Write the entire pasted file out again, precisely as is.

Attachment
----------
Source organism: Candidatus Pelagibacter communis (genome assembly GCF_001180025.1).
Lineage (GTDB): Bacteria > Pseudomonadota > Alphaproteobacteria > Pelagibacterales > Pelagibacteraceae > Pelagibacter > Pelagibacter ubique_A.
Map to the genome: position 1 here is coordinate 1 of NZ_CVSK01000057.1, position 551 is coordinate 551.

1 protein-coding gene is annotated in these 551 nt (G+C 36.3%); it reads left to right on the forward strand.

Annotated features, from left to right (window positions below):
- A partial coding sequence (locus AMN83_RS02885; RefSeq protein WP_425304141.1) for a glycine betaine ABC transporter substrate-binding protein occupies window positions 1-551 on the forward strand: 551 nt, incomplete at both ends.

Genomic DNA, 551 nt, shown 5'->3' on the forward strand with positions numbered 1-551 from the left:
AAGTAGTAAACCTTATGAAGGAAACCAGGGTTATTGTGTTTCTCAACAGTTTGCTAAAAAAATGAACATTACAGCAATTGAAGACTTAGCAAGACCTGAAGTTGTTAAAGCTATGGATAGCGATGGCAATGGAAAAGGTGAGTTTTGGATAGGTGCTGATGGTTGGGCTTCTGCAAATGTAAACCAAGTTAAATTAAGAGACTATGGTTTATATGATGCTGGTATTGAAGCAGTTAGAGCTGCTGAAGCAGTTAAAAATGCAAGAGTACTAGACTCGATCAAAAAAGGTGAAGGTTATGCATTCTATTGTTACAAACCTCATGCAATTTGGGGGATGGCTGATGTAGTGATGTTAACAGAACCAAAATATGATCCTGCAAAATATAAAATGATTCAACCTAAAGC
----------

Source organism: Candidatus Pelagibacter communis (genome assembly GCF_001180025.1).
Lineage (GTDB): Bacteria > Pseudomonadota > Alphaproteobacteria > Pelagibacterales > Pelagibacteraceae > Pelagibacter > Pelagibacter ubique_A.
Map to the genome: position 1 here is coordinate 1 of NZ_CVSK01000057.1, position 551 is coordinate 551.

1 protein-coding gene is annotated in these 551 nt (G+C 36.3%); it reads left to right on the forward strand.

Annotated features, from left to right (window positions below):
- A partial coding sequence (locus AMN83_RS02885; RefSeq protein WP_425304141.1) for a glycine betaine ABC transporter substrate-binding protein occupies window positions 1-551 on the forward strand: 551 nt, incomplete at both ends.

Genomic DNA, 551 nt, shown 5'->3' on the forward strand with positions numbered 1-551 from the left:
AAGTAGTAAACCTTATGAAGGAAACCAGGGTTATTGTGTTTCTCAACAGTTTGCTAAAAAAATGAACATTACAGCAATTGAAGACTTAGCAAGACCTGAAGTTGTTAAAGCTATGGATAGCGATGGCAATGGAAAAGGTGAGTTTTGGATAGGTGCTGATGGTTGGGCTTCTGCAAATGTAAACCAAGTTAAATTAAGAGACTATGGTTTATATGATGCTGGTATTGAAGCAGTTAGAGCTGCTGAAGCAGTTAAAAATGCAAGAGTACTAGACTCGATCAAAAAAGGTGAAGGTTATGCATTCTATTGTTACAAACCTCATGCAATTTGGGGGATGGCTGATGTAGTGATGTTAACAGAACCAAAATATGATCCTGCAAAATATAAAATGATTCAACCTAAAGC